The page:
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Prompt release of research vessels: MV Louisa

Submitted by on 01/12/2010 – 4:39 pmNo Comment

The latest case to come before the International Tribunal for the Law of the Sea raises some interesting questions about the availability of prompt release proceedings for vessels arrested for violating laws and regulations in the exclusive economic zone of a coastal state.  The case has been initiated by Saint Vincent and the Grenadines following the arrest of the MV Louisa, a research vessel flying its flag.  At the same time as invoking the dispute settlement procedures in Part XV of the Law of the Sea Convention, Saint Vincent and the Grenadines has requested provisional measures, including a request for the release of the MV Louisa and its tender, Gemini III.  This dispute raises a number of issues concerning the law relating to the prompt release of vessels under the Convention.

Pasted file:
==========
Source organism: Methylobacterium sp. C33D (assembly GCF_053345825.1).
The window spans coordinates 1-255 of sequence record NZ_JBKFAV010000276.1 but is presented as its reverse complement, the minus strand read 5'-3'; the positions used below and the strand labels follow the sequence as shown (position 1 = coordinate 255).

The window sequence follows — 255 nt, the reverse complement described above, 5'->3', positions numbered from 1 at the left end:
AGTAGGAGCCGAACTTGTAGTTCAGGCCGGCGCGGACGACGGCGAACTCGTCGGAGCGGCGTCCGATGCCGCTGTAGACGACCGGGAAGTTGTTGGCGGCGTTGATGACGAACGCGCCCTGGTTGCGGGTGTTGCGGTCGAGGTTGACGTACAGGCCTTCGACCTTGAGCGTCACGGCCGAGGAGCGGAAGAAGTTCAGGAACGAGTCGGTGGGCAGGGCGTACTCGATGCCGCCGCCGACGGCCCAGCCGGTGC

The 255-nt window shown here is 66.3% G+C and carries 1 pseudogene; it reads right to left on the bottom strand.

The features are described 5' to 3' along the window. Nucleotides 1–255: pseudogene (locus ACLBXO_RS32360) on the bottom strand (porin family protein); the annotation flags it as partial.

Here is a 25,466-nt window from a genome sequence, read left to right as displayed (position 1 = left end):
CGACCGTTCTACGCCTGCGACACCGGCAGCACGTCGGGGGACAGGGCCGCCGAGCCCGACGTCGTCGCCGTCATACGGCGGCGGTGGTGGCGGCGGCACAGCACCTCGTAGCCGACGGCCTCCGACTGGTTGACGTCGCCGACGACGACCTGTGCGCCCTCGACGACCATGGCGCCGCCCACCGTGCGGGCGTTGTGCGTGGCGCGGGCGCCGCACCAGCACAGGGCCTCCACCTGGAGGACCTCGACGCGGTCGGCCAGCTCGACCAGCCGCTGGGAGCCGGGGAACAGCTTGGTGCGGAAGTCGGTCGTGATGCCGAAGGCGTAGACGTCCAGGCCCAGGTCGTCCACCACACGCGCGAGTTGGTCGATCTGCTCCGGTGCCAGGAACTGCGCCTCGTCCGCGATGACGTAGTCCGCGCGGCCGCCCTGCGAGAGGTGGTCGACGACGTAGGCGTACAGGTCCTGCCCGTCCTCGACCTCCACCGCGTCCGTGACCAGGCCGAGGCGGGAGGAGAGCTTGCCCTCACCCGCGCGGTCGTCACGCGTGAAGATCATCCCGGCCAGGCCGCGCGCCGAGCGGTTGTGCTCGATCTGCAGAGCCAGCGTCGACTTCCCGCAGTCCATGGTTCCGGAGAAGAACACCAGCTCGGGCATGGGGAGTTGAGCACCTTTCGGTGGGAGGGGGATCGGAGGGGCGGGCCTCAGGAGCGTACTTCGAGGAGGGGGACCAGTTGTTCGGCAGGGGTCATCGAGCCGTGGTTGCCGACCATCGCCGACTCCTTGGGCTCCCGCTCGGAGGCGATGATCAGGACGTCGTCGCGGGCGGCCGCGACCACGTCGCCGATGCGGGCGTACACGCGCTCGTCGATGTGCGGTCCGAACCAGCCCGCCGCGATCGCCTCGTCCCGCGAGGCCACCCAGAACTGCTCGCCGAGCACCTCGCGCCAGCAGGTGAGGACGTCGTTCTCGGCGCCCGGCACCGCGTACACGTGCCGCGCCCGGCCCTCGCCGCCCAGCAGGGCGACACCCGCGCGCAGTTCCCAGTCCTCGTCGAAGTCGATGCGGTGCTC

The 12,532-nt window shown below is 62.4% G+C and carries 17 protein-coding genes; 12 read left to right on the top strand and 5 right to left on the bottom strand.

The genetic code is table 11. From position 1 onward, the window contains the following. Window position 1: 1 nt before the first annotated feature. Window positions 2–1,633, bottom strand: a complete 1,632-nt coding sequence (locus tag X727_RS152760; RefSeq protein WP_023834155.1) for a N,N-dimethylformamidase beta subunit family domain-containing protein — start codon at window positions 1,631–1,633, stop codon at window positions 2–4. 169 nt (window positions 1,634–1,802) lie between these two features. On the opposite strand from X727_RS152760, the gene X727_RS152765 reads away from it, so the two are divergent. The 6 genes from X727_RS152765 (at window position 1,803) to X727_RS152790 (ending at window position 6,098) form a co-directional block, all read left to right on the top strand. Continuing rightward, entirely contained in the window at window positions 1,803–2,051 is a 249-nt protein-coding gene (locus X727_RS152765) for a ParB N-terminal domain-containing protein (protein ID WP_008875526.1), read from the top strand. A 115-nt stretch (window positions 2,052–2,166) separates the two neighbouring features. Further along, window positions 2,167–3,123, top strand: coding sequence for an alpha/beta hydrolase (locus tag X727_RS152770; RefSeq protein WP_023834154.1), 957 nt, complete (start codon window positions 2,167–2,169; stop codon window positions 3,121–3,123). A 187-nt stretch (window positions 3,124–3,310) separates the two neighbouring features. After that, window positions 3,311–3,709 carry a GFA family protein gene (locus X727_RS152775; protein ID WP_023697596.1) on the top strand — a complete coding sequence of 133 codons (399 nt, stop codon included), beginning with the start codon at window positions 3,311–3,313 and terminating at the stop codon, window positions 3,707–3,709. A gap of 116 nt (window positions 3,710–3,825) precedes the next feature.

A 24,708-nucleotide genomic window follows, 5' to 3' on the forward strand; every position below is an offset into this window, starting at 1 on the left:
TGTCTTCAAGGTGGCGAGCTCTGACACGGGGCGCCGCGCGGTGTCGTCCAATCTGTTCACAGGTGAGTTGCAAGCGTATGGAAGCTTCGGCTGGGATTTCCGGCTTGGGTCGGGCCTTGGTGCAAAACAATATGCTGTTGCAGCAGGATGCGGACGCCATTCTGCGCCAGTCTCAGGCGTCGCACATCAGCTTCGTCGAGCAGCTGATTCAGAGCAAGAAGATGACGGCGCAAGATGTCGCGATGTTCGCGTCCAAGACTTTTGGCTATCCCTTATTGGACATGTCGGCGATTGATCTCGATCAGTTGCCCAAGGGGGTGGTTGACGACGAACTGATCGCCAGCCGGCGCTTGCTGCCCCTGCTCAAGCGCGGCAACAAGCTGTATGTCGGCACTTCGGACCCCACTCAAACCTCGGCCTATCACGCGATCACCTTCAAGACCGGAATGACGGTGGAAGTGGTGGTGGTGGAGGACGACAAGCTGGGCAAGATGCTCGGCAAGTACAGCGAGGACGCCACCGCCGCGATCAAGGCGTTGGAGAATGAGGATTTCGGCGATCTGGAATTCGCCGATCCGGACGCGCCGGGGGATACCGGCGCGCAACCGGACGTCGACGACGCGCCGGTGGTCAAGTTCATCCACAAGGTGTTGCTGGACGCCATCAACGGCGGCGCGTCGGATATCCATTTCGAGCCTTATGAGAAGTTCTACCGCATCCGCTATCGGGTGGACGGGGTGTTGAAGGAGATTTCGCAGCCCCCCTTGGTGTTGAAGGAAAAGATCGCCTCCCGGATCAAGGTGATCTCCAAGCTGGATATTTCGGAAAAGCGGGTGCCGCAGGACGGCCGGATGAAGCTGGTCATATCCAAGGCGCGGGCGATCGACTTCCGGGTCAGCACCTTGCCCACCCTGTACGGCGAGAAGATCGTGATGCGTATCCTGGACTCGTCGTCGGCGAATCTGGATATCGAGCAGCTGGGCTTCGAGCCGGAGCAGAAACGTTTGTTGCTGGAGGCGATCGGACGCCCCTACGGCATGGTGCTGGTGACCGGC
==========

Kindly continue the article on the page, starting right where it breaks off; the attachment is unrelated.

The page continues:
The precise facts surrounding the arrest of the MV Louisa remain obscure.  It appears that the MV Louisa had been authorized by the Spanish authorities to conduct sonar and cesium magnetic surveys of the seafloor of the Bay of Cadiz.  These surveys took place during 2004 and 2005.  The application alleges that in February 2006, the Spanish Guardia Civil arrested the MV Louisa and its tender “based on erroneous information regarding violations of Spain’s historical patrimony or marine environment laws” and the vessels have remained in detention ever since.  The application suggests that the condition of the vessels, whilst sitting in port, has seriously deteriorated to such an extent that they pose a threat of pollution.